[1:04] Our third theme has entered, this time belonging to Kylo Ren. The strings are still reiterating the three note Imperial March tune while the brass blast out a variation of Kylo’s theme, with the entire melody shifted up by a fourth. In its normal incantation Kylo’s theme sounds confident and bellicose, but up a fourth it almost sounds anguished. Kylo’s pull to the light was obviously not cured by killing his father, and perhaps the proximity to his very force attuned mother will break him down further.
[1:26] Key change! We’ve moved up a fifth into the key of D-minor and onto theme number four. It’s Rey’s theme, but rather than light and adventurous, it’s heavy and fraught. An entire refrain is played out, with a vocal accompaniment by Chewie and a stowaway Porg (it’s so CUTE!!). The theme swells and finally…
[1:38] We get our one and only major chord resolution! Things are obviously dire for Rey, Finn, Poe and the Resistance, but in Rey’s theme we get the musical equivalent of a ray (hah) of light in the darkness, the sole note of hope in the entire trailer’s score.
[1:43] But that hope is not long lived. Rey’s theme is traditionally played in A-minor. D-minor is the key of her dark nemesis, and enter again the half-step fall of Kylo Ren’s theme played down a third by the brass over Rey’s theme in the strings.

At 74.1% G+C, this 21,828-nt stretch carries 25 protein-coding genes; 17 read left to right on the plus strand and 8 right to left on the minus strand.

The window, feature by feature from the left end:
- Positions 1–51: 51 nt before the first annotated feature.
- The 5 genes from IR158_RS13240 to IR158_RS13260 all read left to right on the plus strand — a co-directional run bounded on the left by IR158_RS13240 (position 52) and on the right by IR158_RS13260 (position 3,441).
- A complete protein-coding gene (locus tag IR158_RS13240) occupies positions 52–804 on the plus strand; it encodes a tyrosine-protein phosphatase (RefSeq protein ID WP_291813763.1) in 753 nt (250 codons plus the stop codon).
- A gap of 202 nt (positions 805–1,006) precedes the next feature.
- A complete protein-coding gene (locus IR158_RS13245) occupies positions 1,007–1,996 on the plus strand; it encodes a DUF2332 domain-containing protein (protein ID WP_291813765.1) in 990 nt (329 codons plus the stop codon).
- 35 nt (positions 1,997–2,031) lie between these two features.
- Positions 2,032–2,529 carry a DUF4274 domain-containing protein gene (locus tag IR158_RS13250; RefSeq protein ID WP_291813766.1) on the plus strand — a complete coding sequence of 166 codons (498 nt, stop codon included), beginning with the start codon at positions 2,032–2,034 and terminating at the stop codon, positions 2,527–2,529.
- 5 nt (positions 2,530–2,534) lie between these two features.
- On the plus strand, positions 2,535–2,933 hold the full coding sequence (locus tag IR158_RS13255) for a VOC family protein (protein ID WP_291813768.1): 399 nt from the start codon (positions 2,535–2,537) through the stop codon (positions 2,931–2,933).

I love that Kylo and Rey’s theme have finally met harmonically.
Here’s Kylo’s theme:
Here’s the first part of Rey’s theme in the same key:
When played in the same key they are practically the same melody, but in reverse. Kylo’s theme falls down from A to A. Rey’s theme climbs up from A to A. It works on so many levels: Kylo, the boy who started with everything and fell to the dark side; Rey the girl who had nothing and discovered the light side. You could easily play Rey’s theme up and play Kylo’s back down, a hint that perhaps the two are not only more alike than they care to admit, but that both force wielders have paths that could easily cross over to the other’s. The intentional similarity in Williams’ themes are hiding a warning: that villain, that rival, it could easily be you.
The obvious stick out is the G# in Kylo’s theme. It’s a dissonant half-step with an undeniably sinister sound, the mark of a deep scar on the boy once called Ben Solo. That half-step fall appears in another original trilogy character’s theme: The Emperor. Like I said, John William’s score for Episode 7 was a work of genius. It also appears in the Ewoks’ theme… but that’s a deep dive for another day. :)